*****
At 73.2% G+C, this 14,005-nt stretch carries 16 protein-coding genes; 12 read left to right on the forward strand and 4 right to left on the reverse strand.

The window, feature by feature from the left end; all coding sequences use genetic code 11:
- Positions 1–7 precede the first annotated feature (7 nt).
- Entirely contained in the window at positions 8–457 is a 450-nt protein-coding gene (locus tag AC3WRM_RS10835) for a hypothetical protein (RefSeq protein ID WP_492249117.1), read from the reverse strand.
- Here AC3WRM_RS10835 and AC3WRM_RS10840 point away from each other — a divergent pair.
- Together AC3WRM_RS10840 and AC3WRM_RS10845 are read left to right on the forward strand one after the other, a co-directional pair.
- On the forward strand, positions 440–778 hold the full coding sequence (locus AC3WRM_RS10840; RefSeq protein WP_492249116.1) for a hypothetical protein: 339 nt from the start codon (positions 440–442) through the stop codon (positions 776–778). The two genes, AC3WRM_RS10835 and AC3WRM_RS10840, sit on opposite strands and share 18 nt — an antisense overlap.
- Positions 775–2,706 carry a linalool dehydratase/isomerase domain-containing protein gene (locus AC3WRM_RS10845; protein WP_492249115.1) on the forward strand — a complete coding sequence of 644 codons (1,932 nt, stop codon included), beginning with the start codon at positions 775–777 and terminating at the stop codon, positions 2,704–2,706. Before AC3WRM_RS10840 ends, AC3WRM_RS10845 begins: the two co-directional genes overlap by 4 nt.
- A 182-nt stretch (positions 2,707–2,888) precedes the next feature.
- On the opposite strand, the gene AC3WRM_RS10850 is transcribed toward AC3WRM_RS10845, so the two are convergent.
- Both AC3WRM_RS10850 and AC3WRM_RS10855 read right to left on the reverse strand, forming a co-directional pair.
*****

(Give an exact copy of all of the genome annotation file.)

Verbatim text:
At 73.2% G+C, this 14,005-nt stretch carries 16 protein-coding genes; 12 read left to right on the forward strand and 4 right to left on the reverse strand.

The window, feature by feature from the left end; all coding sequences use genetic code 11:
- Positions 1–7 precede the first annotated feature (7 nt).
- Entirely contained in the window at positions 8–457 is a 450-nt protein-coding gene (locus tag AC3WRM_RS10835) for a hypothetical protein (RefSeq protein ID WP_492249117.1), read from the reverse strand.
- Here AC3WRM_RS10835 and AC3WRM_RS10840 point away from each other — a divergent pair.
- Together AC3WRM_RS10840 and AC3WRM_RS10845 are read left to right on the forward strand one after the other, a co-directional pair.
- On the forward strand, positions 440–778 hold the full coding sequence (locus AC3WRM_RS10840; RefSeq protein WP_492249116.1) for a hypothetical protein: 339 nt from the start codon (positions 440–442) through the stop codon (positions 776–778). The two genes, AC3WRM_RS10835 and AC3WRM_RS10840, sit on opposite strands and share 18 nt — an antisense overlap.
- Positions 775–2,706 carry a linalool dehydratase/isomerase domain-containing protein gene (locus AC3WRM_RS10845; protein WP_492249115.1) on the forward strand — a complete coding sequence of 644 codons (1,932 nt, stop codon included), beginning with the start codon at positions 775–777 and terminating at the stop codon, positions 2,704–2,706. Before AC3WRM_RS10840 ends, AC3WRM_RS10845 begins: the two co-directional genes overlap by 4 nt.
- A 182-nt stretch (positions 2,707–2,888) precedes the next feature.
- On the opposite strand, the gene AC3WRM_RS10850 is transcribed toward AC3WRM_RS10845, so the two are convergent.
- Both AC3WRM_RS10850 and AC3WRM_RS10855 read right to left on the reverse strand, forming a co-directional pair.